How 1965 General elections helped Sokoine’s rise to prominence

Saturday March 14 2020


By William Shayo

Dar es Salaam. The star of Edward Moringe Sokoine, who was dearly loved by many people in every corner of the country, started to glitter after he was elected Member of Parliament in the September 30, 1965 elections.

Sokoine - who died in a car accident in Morogoro Region on April 12, 1984, - would rise to become Prime Minister from 1977-1980, and again from 1983 to his death in 1984.

In that 1965 general election, the president stood unopposed - and voters were supposed to tick a YES or NO on the ballot paper.  A total of  3,373,089 people registered to vote.

According official records, at least 2,600,040 voters - equivalent to 77.1 percent of the registered voters - turned out to vote in the polls.

The YES votes in the poll results were 2,410,903, equivalent to 96.46 percent, while those who voted NO were 88,600, equivalent to 3.54 percent of all votes cast.

In the elections, Sokoine contested for the Parliamentary Seat in the Maasai Constituency, which included the current constituencies of Ngorongoro, Longido, Monduli, Simanjiro and Kiteto.


Sokoine vied for the Maasai constituency seat in the polls against one Edward Carlo Boniface ole Mbarnoti, who was chief of the Maasai. During the polls, Arusha District was subdivided into three electoral constituencies that included Arusha Urban, Arusha Rural and Maasai Constituency.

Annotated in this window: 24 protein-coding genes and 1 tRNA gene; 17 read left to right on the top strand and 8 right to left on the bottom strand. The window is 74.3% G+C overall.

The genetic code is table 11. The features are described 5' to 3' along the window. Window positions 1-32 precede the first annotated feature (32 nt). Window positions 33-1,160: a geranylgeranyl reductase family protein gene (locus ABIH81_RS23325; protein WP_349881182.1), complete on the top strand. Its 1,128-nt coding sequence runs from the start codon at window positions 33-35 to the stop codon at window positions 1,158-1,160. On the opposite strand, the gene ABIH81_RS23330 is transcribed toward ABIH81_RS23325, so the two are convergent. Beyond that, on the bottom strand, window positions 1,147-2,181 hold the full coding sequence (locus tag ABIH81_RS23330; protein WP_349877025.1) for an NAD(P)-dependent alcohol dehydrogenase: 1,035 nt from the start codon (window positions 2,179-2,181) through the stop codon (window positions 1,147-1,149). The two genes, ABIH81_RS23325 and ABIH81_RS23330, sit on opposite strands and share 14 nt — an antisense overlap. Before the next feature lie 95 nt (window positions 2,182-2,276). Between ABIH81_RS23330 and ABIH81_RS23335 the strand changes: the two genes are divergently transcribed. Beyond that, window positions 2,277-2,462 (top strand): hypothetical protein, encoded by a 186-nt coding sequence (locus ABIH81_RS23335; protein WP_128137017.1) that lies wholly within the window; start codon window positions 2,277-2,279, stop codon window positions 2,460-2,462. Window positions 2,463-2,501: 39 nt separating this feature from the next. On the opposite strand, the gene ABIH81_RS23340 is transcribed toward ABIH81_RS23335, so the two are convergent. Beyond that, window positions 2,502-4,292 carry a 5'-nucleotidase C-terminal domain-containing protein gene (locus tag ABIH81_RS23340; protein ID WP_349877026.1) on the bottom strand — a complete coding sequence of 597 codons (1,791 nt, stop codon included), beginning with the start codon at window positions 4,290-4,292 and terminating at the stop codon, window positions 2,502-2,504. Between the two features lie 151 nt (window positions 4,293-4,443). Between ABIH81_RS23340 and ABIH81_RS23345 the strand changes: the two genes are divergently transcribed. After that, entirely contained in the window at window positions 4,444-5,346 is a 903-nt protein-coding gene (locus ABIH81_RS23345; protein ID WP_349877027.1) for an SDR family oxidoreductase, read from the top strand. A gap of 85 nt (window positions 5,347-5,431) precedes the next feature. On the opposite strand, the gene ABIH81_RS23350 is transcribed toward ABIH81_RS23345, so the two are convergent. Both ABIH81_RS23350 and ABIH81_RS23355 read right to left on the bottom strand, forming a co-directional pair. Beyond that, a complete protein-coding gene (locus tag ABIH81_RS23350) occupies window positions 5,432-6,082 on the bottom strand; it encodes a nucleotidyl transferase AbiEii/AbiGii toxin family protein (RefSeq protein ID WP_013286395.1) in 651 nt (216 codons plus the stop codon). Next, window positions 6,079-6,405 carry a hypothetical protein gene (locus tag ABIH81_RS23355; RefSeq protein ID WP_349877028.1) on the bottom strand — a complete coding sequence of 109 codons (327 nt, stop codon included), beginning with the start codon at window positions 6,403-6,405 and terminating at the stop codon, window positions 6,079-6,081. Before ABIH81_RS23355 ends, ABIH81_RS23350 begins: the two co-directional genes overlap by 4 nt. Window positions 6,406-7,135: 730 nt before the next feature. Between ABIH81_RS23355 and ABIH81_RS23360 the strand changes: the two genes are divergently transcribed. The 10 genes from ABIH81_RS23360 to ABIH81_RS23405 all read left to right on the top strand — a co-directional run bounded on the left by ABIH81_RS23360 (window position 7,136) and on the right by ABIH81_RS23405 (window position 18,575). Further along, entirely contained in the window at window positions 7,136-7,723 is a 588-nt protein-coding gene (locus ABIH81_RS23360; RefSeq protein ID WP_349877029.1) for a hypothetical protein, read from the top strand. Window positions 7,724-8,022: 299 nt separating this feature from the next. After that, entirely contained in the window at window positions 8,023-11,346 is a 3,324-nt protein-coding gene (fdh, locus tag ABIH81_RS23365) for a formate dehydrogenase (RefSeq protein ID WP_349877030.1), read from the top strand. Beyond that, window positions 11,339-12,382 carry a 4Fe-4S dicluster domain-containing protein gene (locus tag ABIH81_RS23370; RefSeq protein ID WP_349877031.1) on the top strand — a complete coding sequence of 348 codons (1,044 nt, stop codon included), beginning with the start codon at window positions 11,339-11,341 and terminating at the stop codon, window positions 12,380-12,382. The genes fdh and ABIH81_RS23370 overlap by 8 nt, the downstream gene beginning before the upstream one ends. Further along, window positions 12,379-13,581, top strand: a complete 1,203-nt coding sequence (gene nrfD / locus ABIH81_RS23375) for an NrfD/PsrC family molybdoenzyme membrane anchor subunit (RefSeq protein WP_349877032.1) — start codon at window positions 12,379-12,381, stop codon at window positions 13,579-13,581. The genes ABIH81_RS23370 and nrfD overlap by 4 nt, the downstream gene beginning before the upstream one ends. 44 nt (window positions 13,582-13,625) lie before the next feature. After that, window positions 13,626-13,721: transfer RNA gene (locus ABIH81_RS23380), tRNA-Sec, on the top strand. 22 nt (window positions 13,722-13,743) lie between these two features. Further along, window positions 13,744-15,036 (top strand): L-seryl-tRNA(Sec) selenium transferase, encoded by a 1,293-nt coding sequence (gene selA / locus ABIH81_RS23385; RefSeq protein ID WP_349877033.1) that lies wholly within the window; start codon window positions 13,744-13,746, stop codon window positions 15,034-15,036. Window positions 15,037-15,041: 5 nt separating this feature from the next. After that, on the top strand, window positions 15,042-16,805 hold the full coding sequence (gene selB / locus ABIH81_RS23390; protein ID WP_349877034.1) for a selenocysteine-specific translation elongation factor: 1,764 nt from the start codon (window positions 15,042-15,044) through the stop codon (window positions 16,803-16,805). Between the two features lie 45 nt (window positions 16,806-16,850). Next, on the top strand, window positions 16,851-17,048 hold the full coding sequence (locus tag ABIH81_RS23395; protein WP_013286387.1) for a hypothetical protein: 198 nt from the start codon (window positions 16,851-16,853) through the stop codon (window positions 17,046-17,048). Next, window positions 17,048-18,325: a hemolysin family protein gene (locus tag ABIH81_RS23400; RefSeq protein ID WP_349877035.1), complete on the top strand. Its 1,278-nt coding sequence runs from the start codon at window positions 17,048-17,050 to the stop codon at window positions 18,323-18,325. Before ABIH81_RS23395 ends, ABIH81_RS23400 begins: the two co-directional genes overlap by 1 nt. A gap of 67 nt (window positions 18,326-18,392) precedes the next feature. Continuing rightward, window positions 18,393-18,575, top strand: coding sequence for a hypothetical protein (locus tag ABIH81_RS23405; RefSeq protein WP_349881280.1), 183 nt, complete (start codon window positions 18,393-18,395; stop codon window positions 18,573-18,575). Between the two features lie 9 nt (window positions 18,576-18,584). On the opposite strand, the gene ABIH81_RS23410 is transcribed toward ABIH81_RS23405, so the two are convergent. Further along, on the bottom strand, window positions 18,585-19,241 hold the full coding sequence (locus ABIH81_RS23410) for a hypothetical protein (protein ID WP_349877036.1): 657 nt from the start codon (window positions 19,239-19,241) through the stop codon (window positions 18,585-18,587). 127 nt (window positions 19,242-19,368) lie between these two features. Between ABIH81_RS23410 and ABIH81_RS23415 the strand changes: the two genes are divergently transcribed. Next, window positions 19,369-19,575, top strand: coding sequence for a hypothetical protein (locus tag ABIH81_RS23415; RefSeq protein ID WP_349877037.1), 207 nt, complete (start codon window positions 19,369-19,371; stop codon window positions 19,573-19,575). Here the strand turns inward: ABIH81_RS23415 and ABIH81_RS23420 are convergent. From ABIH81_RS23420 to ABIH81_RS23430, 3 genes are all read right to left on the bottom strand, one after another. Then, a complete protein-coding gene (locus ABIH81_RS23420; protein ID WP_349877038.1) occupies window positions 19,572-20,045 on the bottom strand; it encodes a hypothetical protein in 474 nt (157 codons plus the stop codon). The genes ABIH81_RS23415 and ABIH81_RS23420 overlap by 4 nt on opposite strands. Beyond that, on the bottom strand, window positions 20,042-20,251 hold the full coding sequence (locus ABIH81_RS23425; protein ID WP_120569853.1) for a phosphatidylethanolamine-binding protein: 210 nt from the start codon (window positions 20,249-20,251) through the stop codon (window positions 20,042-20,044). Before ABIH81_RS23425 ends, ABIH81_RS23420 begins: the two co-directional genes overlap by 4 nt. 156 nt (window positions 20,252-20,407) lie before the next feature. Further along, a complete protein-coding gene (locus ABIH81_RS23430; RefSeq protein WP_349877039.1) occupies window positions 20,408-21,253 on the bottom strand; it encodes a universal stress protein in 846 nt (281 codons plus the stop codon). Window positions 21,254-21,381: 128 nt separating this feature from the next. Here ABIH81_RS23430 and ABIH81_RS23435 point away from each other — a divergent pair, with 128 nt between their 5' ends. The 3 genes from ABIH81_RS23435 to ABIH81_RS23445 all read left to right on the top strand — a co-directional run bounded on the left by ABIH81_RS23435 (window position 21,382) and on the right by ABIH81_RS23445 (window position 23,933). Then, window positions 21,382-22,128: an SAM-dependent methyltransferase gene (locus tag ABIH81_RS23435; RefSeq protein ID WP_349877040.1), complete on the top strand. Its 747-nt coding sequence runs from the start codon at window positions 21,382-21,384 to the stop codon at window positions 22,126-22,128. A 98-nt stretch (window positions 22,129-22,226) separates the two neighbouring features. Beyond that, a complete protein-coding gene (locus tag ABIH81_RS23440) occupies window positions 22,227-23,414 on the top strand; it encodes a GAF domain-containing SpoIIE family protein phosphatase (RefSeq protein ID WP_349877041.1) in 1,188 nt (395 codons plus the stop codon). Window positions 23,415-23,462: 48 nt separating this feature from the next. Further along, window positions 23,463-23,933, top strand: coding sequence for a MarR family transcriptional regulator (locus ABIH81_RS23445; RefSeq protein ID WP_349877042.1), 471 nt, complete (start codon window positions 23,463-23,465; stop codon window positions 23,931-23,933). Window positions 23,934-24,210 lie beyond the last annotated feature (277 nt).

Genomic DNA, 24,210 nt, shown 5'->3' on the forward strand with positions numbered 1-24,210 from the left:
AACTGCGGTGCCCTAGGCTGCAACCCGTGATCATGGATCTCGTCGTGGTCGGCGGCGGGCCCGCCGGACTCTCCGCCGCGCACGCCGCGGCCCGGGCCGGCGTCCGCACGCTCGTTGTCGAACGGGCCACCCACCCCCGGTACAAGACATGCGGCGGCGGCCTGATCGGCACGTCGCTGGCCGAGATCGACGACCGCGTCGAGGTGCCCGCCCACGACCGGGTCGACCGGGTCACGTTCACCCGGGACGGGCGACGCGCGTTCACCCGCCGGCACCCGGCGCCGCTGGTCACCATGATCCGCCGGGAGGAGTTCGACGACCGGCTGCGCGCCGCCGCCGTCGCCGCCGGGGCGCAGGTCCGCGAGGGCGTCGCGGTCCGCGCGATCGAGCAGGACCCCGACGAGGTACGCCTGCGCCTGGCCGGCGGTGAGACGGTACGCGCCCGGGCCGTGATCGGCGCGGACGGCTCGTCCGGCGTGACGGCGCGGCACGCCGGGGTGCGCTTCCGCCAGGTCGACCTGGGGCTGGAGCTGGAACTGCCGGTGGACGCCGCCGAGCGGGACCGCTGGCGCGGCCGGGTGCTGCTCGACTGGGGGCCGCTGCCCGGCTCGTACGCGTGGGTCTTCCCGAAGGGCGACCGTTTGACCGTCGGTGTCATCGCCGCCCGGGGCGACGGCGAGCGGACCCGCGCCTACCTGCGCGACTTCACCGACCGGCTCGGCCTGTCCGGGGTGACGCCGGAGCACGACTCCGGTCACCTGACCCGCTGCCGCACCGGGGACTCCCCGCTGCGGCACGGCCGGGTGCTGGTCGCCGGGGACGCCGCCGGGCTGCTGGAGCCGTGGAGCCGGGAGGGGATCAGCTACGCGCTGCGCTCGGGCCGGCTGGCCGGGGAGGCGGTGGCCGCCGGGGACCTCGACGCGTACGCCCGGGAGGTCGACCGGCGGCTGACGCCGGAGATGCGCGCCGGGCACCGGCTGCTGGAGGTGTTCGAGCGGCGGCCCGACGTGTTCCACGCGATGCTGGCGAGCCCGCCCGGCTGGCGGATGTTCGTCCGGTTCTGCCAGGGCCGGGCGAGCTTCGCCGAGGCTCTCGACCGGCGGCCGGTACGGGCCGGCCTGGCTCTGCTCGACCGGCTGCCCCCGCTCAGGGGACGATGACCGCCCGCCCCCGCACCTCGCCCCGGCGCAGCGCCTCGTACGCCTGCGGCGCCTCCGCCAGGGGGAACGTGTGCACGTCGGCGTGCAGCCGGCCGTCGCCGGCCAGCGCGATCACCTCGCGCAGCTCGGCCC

In the presidential poll results for the Maasai Constituency, Mwalimu  Nyerere garnered only 7,700 YES votes out of 2,410,903 YES votes he had collected across the country.

However, 100 NO votes were cast against Nyerere in the constituency out of 88,600 votes that were cast  nationwide. Sokoine and Mbarnoti were of the Maasai tribe who were fairly well-known in Tanganyika in the 1960s.

According to a publication on the Multi-party Elections in Africa by Michael Cowen and Liisa Laakso, Mbarnoti was appointed in 1959 by the British colonial rulers to become the paramount chief of the Maasai.

Mbarnoti was automatically an appointed MP who doubled as the head of the Maasai Council and was installed Thursday on August 27, 1959.

Until the 1965 General Election, Chief Mbarnoti was the appointed MP for the constituency.

But in the polls, Sokoine got 6,977 YES votes against Chief Mbarnoti’s 871. After winning the election, Sokoine started to use that opportunity as spokesperson of the Maasai.

Sokoine, who joined the Tanganyika African National Union (Tanu) party on January 1, 1961, for the first time entered the Parliament of the United Republic of Tanzania as an MP on November 1965.

On February 5, 1977, Sokoine was one of the founding members of the Chama cha Mapinduzi (CCM) and for consecutive seven years from 1977 to 1984, he was a member of both CCM Central Committee and CCM National Executive Committee.

In the local Maasai politics Sokoine had started out as the assistant to the secretary of the Maasai Federal Council.